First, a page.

As we’re approaching the end of the year, Andrew Mattner presents his predictions for 2021. What a strange old year we have seen. Never in my... Read more
It’s fair to say that 2020 has presented huge challenges for all of us. Business lockdowns, social distancing, working from home, travel restrictions, sporting and leisure shutdowns together with limitations on simple activities such as family gatherings has without a doubt changed the way we all behave and interact as communities. Director, Andrew Mattner goes into the importance of customer service and the success of your business.
Aside from the obvious challenges to business and employees due to COVID-19 restrictions it is the unspoken or underground shift in the consumption habits and behaviour of consumers that has piqued my curiosity over recent months.
Understanding how people’s habits have changed and determining if it is a temporary or permanent shift creates significant challenges for business owners as they review and reset their strategies moving into 2021. One of the key trends we have seen is the significant spike in online shopping and stay at home consumption, not just in discretionary consumer goods sector but in consumer staples such as food and dining. My opinion is that whilst we will return to some semblance of pre-COVID-19 behaviour (people are a naturally social species and enjoy community interaction), a new normal will exist with the online trend and home deliveries remaining strong. So, what does this mean for all the businesses that have traditionally relied on foot traffic into their stores, their bars and their cafes and restaurants?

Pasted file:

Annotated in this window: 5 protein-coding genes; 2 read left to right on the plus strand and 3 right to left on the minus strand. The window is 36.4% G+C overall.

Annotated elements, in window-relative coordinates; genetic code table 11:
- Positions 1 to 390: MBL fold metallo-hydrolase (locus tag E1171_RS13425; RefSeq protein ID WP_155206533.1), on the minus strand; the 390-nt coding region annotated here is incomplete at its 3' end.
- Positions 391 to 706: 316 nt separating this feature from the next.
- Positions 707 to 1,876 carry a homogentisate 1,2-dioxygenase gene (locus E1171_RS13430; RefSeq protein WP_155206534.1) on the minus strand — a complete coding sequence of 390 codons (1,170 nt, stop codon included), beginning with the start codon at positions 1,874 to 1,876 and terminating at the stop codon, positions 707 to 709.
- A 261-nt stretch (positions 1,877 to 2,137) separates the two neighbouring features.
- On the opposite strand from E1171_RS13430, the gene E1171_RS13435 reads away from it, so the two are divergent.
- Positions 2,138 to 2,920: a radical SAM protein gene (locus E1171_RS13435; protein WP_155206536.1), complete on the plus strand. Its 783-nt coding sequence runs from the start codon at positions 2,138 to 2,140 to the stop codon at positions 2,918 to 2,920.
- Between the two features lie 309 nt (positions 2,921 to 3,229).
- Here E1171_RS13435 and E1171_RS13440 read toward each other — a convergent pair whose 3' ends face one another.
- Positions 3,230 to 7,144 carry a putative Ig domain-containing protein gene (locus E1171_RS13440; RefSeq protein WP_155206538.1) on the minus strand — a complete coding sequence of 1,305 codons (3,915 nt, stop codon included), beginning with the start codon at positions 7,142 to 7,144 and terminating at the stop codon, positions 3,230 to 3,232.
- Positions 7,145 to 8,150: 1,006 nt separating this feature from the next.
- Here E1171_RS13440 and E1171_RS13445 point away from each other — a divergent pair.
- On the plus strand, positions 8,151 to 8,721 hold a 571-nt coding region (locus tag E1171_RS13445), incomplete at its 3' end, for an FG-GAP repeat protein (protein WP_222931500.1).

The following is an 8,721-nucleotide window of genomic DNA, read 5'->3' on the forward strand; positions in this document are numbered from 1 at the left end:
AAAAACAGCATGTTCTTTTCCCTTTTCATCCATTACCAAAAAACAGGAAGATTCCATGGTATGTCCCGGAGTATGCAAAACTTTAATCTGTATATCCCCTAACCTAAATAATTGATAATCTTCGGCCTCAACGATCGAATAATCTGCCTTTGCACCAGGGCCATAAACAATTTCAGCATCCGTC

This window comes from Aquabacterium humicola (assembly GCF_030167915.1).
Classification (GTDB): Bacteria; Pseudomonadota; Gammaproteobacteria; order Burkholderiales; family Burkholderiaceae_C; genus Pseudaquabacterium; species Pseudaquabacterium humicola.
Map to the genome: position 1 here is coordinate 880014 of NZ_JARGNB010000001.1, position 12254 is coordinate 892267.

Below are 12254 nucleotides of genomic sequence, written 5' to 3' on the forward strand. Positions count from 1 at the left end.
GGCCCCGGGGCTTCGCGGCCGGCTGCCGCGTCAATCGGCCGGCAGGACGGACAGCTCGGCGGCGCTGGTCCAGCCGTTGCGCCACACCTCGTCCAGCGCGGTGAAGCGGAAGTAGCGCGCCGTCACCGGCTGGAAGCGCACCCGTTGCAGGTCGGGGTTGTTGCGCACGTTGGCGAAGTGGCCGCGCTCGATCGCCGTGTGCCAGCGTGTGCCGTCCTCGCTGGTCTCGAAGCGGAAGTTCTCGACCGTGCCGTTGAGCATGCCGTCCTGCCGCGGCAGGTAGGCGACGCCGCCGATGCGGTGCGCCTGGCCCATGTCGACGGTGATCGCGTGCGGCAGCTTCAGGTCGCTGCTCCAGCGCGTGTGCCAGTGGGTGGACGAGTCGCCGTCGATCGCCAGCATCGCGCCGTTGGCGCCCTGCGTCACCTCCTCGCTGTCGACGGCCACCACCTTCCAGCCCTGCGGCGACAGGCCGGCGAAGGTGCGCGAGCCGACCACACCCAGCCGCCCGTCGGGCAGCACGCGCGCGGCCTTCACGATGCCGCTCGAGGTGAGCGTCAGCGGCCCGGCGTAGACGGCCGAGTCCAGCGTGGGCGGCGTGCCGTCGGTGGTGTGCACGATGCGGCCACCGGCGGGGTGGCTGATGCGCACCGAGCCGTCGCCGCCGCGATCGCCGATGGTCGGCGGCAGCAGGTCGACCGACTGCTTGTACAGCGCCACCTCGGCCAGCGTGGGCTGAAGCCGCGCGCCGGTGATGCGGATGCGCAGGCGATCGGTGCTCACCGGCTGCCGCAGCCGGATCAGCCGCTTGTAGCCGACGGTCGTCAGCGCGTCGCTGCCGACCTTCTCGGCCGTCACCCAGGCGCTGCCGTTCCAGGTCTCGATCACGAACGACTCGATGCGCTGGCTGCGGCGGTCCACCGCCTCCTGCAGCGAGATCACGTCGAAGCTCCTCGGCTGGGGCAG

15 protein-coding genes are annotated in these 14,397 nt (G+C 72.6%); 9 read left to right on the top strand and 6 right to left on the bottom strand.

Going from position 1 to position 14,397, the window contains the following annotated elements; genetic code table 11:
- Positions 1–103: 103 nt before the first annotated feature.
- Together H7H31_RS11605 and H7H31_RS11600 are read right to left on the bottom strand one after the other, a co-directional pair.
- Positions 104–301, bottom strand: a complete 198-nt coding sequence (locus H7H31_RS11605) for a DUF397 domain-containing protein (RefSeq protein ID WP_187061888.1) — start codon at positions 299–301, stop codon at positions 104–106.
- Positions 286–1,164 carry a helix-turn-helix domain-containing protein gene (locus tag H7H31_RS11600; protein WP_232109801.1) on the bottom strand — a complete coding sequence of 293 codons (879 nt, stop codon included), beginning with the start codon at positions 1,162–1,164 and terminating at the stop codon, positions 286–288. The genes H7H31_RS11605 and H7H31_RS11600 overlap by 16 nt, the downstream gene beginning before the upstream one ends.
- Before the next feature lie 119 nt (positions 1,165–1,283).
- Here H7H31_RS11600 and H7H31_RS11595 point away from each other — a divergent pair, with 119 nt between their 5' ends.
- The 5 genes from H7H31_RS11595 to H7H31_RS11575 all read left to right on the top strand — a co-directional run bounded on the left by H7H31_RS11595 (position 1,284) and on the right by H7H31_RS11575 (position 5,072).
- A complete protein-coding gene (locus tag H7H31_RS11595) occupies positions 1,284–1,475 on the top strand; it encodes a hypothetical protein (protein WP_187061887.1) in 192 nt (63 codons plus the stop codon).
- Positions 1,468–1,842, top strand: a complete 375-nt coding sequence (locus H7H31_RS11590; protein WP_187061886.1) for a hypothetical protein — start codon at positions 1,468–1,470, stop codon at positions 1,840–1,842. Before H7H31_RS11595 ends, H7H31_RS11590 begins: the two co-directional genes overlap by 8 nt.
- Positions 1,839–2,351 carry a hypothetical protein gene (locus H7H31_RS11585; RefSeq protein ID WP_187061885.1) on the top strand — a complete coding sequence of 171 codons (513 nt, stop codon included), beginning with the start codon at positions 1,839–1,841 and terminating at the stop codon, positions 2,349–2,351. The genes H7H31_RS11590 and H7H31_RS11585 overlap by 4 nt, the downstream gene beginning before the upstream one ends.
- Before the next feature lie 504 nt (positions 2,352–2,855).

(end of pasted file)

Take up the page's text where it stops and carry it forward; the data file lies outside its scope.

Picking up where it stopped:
My view is that the only way that these businesses will ultimately survive in what is a diminishing market, will be to increase their standard of customer services to an extreme level. Let me share a recent experience I had…
I was returning to Adelaide from visiting clients in one of our regional offices. After a near 2 hours’ drive, I was about 15 minutes from arriving at home. My wife was out for dinner with some work colleagues and I had a call from my 14-year-old daughter. She explained that her sister and her didn’t really want what we had planned to eat for dinner and asked if they could have takeaway. After a 14-hour day that was like music to my ears (as the last thing I wanted to do was cook) so under instruction, I pulled into a KFC that was on my way home. Seeing a line-up of 30 cars for the drive-through I made the fatal error of deciding to enter the front door. Here is the next 15 minutes of my experience.
When I entered, I observed that the front of house was completely different to the drive-through and kitchen area. Clearly, they were very busy out the back whilst at the front there was the junior on the front counter, what I determined to be a mid-level young man (let’s call him Hugo) and what I think was the shift supervisor (let’s call her Caroline). Those 3 were there to serve me and one other customer who had already ordered and was waiting to collect her meal. My experience started ok with the polite young junior taking my order. There were a couple of challenges with the clarity of my request but nothing to worry about. Hugo was standing behind the counter wiping down desserts and applying stickers one by one before placing them in a fridge whilst Caroline stood to the side observing.